You don't have to be rich to be a philanthropist.

But that's who Americans often think are writing the big checks, whether it's the affluent backers of a beloved art museum or those hosting black-tie galas for an important charity.

The philanthropists I met over a Sunday potluck in St. Paul are not wealthy. Most of them aren't white, for that matter. A decade ago, they formed a giving circle, a group of friends with shared values who pool their money to make a much larger charitable gift than they could on their own.

About a dozen Asian American families make up Building More Philanthropy with Purpose (BMPP). But that's just their official name. The acronym also stands for Bad Mo Pho Phamily, a punny nod to the founding members' Southeast Asian roots and affinity for the noodle soups.

"We believe we're all bad mo' phos," cracked Kong Her, who with his wife, state Rep. Kaohly Her, roasted a pig and opened their home for the group's end-of-year potluck.

And by joining forces, the families have made outsized impact. Over the 10 years they've been together, BMPP has given $300,000 to more than 60 causes. They've steered microgrants toward small but meaningful projects, like a girls soccer team in the Karen refugee community, a youth leadership conference for St. Paul Public Schools, and a point-of-sale system for Hmong farmers.

"None of us are millionaires," said founding member Bo Thao-Urabe, a member of the University of Minnesota Board of Regents. "All of us are very average American families that are making our ends meet, but we prioritize how we participate in philanthropy."

Collective giving is on the rise in the United States, with more than 2,500 giving circles established over the past two decades, according to the initiative Philanthropy Together. Proponents say the movement allows donors to be more intentional about their generosity and brings them closer to their communities.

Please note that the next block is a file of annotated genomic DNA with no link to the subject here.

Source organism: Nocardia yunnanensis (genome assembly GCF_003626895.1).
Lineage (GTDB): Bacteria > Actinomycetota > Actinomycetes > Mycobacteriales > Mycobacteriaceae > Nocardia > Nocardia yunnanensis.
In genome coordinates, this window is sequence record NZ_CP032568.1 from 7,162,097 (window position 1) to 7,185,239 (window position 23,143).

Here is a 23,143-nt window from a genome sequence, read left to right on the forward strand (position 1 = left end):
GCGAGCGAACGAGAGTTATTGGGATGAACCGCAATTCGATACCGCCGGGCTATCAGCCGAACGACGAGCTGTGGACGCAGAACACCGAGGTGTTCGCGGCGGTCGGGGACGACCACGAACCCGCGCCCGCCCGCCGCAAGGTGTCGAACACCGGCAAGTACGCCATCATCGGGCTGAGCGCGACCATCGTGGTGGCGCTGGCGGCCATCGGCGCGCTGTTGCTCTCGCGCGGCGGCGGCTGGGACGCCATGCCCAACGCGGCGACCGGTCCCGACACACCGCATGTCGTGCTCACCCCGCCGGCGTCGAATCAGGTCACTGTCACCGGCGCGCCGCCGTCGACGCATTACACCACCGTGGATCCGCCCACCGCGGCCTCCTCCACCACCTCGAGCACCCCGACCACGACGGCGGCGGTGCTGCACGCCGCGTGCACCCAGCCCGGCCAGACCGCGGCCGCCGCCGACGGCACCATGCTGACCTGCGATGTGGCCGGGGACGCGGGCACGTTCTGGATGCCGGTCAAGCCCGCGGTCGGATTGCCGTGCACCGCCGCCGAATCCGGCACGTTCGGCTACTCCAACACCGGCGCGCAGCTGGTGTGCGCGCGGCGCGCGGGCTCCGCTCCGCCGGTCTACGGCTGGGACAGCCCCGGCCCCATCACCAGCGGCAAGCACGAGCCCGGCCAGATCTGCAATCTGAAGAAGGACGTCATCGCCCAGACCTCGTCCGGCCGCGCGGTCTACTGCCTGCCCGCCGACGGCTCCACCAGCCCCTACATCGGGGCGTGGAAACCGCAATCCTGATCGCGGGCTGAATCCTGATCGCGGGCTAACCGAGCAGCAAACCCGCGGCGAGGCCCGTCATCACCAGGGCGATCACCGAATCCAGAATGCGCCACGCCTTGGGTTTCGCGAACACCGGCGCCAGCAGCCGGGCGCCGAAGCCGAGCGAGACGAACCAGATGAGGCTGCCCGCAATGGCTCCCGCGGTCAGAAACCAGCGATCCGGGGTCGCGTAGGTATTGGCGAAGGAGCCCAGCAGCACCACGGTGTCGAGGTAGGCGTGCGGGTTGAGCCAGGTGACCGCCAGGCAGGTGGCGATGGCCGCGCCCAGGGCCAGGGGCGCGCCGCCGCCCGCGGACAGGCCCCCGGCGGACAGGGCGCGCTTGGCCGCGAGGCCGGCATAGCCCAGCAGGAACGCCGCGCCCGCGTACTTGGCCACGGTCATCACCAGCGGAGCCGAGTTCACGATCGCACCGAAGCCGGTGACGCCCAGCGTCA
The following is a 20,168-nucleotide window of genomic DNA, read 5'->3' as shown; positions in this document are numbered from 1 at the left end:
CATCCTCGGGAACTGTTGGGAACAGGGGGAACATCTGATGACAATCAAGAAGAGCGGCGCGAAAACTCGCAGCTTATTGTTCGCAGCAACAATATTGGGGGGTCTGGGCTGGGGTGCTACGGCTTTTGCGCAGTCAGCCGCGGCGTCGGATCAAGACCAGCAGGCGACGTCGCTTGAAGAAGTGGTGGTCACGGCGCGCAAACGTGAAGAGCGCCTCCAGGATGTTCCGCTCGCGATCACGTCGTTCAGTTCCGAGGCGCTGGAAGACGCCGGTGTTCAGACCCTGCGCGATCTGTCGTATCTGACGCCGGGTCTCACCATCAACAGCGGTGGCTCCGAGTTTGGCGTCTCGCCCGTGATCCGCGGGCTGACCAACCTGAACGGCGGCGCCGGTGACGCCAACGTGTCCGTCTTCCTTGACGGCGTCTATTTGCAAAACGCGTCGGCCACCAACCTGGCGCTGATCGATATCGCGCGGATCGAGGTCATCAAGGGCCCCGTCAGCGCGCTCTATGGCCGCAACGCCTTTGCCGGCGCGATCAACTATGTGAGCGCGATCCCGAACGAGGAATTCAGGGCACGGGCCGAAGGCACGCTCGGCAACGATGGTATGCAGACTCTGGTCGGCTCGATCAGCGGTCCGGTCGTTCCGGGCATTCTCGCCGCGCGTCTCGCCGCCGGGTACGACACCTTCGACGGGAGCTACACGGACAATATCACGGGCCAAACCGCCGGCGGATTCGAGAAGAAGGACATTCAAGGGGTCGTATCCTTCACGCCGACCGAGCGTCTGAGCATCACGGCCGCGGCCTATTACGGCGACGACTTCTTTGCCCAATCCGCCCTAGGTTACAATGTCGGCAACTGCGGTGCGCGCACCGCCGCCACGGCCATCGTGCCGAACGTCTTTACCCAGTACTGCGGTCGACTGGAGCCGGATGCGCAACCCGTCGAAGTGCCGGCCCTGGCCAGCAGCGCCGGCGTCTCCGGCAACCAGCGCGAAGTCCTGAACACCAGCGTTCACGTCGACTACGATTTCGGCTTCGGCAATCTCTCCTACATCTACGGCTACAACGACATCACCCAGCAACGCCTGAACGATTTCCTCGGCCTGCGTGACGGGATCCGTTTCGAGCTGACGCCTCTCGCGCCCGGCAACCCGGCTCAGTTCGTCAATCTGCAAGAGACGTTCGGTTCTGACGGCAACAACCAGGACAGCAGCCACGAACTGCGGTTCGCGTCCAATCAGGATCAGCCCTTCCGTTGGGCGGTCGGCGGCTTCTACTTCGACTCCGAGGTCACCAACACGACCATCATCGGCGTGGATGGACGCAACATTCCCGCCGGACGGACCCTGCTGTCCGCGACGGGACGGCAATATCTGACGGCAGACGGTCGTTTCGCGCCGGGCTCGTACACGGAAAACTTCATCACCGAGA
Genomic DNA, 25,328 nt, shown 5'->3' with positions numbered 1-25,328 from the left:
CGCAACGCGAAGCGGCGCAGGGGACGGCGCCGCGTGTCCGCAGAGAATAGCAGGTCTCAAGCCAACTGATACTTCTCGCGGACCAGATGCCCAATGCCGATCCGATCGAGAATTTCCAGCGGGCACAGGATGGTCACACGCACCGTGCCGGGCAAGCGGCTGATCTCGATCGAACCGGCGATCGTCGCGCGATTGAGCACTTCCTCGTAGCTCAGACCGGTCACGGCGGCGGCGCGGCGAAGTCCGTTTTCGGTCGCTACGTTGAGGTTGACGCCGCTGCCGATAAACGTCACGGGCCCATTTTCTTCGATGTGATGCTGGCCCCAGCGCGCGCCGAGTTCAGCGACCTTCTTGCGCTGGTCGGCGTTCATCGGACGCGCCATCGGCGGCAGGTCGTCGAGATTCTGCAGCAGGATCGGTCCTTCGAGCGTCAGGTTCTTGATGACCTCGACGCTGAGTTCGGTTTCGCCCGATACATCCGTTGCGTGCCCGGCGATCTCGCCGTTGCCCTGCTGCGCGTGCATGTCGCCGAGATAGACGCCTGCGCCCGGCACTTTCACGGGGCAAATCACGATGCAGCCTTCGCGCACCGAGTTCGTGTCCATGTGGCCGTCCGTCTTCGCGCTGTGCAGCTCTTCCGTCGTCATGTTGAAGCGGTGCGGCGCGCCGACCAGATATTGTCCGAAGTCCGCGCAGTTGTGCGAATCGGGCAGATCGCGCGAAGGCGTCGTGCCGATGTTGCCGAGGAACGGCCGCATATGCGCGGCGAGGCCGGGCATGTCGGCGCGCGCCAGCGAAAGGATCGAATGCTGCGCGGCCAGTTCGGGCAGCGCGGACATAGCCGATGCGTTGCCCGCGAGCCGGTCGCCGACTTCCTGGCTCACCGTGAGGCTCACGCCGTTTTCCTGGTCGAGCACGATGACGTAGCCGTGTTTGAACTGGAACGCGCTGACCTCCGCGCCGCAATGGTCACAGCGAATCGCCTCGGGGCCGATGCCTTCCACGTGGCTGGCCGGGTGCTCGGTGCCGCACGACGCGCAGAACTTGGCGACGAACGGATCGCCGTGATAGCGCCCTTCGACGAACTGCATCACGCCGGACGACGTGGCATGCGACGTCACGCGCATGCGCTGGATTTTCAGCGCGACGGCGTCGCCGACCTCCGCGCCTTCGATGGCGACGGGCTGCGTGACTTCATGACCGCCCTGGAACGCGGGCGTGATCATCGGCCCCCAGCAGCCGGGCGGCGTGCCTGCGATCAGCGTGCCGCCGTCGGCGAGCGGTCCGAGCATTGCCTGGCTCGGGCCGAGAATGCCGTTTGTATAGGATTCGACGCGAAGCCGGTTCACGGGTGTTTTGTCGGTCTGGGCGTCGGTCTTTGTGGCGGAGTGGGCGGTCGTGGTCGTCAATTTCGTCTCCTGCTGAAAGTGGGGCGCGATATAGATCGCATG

Each household in BMPP contributes at least $1,000 a year. As a group, they meet several times a year to review proposals, hear from the artists or groups that they've supported, take stock of the giving circle's impact, and of course, share celebratory bowls of pho. It's housed under the Minneapolis Foundation, which hosts a number of giving circles and cuts the actual checks to the grant recipients.

Thao-Urabe, a career veteran in philanthropic and nonprofit work, knew she wanted to start the circle after reading reports of how few charitable dollars go toward Asian American causes. For every $100 awarded by foundations for work in the United States, only 20 cents is designated for Asian American communities, according to the Asian Americans/Pacific Islanders in Philanthropy.

Those kinds of statistics belie the mountains of need among some Asian Americans, Thao-Urabe said. And they don't account for the radical generosity in her Hmong community, where people give liberally at funerals, births, weddings or in times of crisis. She yearned to make philanthropy more accessible to Asian Americans, on both the giving and receiving end.